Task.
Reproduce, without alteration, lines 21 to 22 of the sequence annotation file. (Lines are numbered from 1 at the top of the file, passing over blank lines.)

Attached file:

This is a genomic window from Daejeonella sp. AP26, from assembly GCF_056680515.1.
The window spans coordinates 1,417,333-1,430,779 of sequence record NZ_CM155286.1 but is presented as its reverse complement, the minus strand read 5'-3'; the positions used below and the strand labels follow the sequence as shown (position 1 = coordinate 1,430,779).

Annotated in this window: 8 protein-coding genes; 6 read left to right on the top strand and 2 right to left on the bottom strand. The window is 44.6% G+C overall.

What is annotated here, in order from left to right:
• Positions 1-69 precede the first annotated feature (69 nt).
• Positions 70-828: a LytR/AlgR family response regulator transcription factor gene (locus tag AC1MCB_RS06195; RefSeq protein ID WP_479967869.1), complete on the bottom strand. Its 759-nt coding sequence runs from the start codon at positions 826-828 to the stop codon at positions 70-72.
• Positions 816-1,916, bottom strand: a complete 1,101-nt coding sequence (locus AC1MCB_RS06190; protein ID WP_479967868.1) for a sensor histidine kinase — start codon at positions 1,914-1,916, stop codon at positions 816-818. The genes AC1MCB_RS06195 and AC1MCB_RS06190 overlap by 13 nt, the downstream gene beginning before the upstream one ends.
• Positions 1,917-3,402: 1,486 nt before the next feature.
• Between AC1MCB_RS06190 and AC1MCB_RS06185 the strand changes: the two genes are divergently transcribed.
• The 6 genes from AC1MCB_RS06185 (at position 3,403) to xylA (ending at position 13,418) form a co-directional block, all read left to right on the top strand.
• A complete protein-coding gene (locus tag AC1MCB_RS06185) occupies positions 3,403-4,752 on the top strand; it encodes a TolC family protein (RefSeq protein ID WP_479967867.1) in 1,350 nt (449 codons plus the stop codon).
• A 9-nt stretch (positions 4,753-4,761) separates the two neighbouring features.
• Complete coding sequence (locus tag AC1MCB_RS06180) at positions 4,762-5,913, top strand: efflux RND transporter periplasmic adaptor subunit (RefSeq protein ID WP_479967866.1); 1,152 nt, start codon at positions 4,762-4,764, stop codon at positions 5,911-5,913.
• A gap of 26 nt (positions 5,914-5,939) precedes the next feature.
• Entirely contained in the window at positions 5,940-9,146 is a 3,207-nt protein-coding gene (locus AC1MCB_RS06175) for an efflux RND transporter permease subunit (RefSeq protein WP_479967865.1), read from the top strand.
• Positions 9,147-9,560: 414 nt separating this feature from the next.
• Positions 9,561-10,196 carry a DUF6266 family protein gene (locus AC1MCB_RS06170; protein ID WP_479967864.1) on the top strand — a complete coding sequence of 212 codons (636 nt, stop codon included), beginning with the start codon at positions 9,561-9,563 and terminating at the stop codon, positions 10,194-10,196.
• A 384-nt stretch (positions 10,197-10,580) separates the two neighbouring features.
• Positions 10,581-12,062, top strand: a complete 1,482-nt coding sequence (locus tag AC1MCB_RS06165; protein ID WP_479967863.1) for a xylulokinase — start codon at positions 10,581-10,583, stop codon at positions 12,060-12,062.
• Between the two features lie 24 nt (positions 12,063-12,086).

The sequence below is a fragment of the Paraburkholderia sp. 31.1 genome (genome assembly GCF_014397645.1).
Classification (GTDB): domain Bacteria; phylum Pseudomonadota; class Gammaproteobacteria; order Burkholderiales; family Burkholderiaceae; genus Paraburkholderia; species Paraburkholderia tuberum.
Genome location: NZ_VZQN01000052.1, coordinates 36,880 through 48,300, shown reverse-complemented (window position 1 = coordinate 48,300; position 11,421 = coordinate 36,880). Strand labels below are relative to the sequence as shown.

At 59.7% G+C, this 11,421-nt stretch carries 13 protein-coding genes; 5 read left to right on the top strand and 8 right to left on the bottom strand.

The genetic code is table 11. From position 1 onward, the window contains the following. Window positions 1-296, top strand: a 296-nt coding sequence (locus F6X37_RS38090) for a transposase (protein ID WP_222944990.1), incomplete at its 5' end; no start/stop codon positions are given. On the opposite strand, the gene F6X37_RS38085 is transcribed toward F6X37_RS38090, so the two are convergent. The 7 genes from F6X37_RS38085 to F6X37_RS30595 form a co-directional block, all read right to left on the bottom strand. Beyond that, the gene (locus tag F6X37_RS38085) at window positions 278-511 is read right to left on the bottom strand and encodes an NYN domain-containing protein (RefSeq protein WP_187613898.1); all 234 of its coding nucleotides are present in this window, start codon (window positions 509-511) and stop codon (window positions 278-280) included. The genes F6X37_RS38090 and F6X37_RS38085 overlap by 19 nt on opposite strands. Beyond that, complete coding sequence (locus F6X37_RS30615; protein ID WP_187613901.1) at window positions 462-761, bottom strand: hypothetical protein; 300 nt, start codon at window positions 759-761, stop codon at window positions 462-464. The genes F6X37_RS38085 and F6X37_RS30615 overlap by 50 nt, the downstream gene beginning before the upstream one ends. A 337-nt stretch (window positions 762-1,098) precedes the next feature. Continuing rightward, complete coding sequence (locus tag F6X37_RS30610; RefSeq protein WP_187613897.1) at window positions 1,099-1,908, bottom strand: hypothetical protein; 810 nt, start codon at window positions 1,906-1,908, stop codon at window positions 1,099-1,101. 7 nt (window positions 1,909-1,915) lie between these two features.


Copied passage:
The sequence below is a fragment of the Paraburkholderia sp. 31.1 genome (genome assembly GCF_014397645.1).
Classification (GTDB): domain Bacteria; phylum Pseudomonadota; class Gammaproteobacteria; order Burkholderiales; family Burkholderiaceae; genus Paraburkholderia; species Paraburkholderia tuberum.